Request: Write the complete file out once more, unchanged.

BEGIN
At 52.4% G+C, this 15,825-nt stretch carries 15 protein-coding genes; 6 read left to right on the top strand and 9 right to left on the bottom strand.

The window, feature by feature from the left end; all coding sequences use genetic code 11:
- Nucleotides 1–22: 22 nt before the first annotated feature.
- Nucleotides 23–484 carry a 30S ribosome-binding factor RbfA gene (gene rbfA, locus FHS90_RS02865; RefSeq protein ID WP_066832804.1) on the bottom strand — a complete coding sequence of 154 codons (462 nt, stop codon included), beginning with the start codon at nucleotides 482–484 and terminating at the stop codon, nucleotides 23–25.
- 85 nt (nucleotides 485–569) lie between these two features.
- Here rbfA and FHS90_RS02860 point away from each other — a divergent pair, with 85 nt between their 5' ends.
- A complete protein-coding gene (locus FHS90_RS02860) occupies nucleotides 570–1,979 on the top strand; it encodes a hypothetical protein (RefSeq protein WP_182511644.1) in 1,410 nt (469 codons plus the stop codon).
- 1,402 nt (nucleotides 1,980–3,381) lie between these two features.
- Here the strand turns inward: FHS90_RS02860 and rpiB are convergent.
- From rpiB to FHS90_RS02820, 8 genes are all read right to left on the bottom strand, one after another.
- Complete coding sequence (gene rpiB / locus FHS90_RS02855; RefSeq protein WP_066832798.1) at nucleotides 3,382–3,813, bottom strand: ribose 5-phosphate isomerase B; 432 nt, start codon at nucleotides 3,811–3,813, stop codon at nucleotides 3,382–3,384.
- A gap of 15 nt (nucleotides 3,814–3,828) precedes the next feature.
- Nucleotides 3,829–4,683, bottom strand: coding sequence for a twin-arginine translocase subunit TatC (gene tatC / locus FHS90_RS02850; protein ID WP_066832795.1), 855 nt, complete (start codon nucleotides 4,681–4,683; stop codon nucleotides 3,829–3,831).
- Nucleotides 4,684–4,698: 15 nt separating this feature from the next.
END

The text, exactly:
At 52.4% G+C, this 15,825-nt stretch carries 15 protein-coding genes; 6 read left to right on the top strand and 9 right to left on the bottom strand.

The window, feature by feature from the left end; all coding sequences use genetic code 11:
- Nucleotides 1–22: 22 nt before the first annotated feature.
- Nucleotides 23–484 carry a 30S ribosome-binding factor RbfA gene (gene rbfA, locus FHS90_RS02865; RefSeq protein ID WP_066832804.1) on the bottom strand — a complete coding sequence of 154 codons (462 nt, stop codon included), beginning with the start codon at nucleotides 482–484 and terminating at the stop codon, nucleotides 23–25.
- 85 nt (nucleotides 485–569) lie between these two features.
- Here rbfA and FHS90_RS02860 point away from each other — a divergent pair, with 85 nt between their 5' ends.
- A complete protein-coding gene (locus FHS90_RS02860) occupies nucleotides 570–1,979 on the top strand; it encodes a hypothetical protein (RefSeq protein WP_182511644.1) in 1,410 nt (469 codons plus the stop codon).
- 1,402 nt (nucleotides 1,980–3,381) lie between these two features.
- Here the strand turns inward: FHS90_RS02860 and rpiB are convergent.
- From rpiB to FHS90_RS02820, 8 genes are all read right to left on the bottom strand, one after another.
- Complete coding sequence (gene rpiB / locus FHS90_RS02855; RefSeq protein WP_066832798.1) at nucleotides 3,382–3,813, bottom strand: ribose 5-phosphate isomerase B; 432 nt, start codon at nucleotides 3,811–3,813, stop codon at nucleotides 3,382–3,384.
- A gap of 15 nt (nucleotides 3,814–3,828) precedes the next feature.
- Nucleotides 3,829–4,683, bottom strand: coding sequence for a twin-arginine translocase subunit TatC (gene tatC / locus FHS90_RS02850; protein ID WP_066832795.1), 855 nt, complete (start codon nucleotides 4,681–4,683; stop codon nucleotides 3,829–3,831).
- Nucleotides 4,684–4,698: 15 nt separating this feature from the next.